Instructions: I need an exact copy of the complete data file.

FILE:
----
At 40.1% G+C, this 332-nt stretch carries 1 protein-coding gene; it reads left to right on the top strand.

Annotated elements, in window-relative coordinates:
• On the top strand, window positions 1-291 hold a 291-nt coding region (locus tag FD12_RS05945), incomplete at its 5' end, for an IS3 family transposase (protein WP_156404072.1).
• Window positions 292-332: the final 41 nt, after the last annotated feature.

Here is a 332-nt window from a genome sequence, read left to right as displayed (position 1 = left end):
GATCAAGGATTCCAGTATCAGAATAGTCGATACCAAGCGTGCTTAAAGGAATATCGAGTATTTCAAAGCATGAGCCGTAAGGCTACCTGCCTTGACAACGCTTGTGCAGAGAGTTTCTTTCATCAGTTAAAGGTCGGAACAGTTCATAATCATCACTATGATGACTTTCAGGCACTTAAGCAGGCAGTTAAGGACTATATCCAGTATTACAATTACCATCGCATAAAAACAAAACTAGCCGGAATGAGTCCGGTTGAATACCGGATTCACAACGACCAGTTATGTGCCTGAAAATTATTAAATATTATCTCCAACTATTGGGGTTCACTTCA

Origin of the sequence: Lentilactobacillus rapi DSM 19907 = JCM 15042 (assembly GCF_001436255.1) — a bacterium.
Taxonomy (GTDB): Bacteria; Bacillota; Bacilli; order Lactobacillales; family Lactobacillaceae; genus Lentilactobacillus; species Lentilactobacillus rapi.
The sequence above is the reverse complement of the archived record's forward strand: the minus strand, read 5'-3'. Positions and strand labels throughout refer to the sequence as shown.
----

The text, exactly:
At 40.1% G+C, this 332-nt stretch carries 1 protein-coding gene; it reads left to right on the top strand.

Annotated elements, in window-relative coordinates:
• On the top strand, window positions 1-291 hold a 291-nt coding region (locus tag FD12_RS05945), incomplete at its 5' end, for an IS3 family transposase (protein WP_156404072.1).
• Window positions 292-332: the final 41 nt, after the last annotated feature.

Here is a 332-nt window from a genome sequence, read left to right as displayed (position 1 = left end):
GATCAAGGATTCCAGTATCAGAATAGTCGATACCAAGCGTGCTTAAAGGAATATCGAGTATTTCAAAGCATGAGCCGTAAGGCTACCTGCCTTGACAACGCTTGTGCAGAGAGTTTCTTTCATCAGTTAAAGGTCGGAACAGTTCATAATCATCACTATGATGACTTTCAGGCACTTAAGCAGGCAGTTAAGGACTATATCCAGTATTACAATTACCATCGCATAAAAACAAAACTAGCCGGAATGAGTCCGGTTGAATACCGGATTCACAACGACCAGTTATGTGCCTGAAAATTATTAAATATTATCTCCAACTATTGGGGTTCACTTCA

Origin of the sequence: Lentilactobacillus rapi DSM 19907 = JCM 15042 (assembly GCF_001436255.1) — a bacterium.
Taxonomy (GTDB): Bacteria; Bacillota; Bacilli; order Lactobacillales; family Lactobacillaceae; genus Lentilactobacillus; species Lentilactobacillus rapi.
The sequence above is the reverse complement of the archived record's forward strand: the minus strand, read 5'-3'. Positions and strand labels throughout refer to the sequence as shown.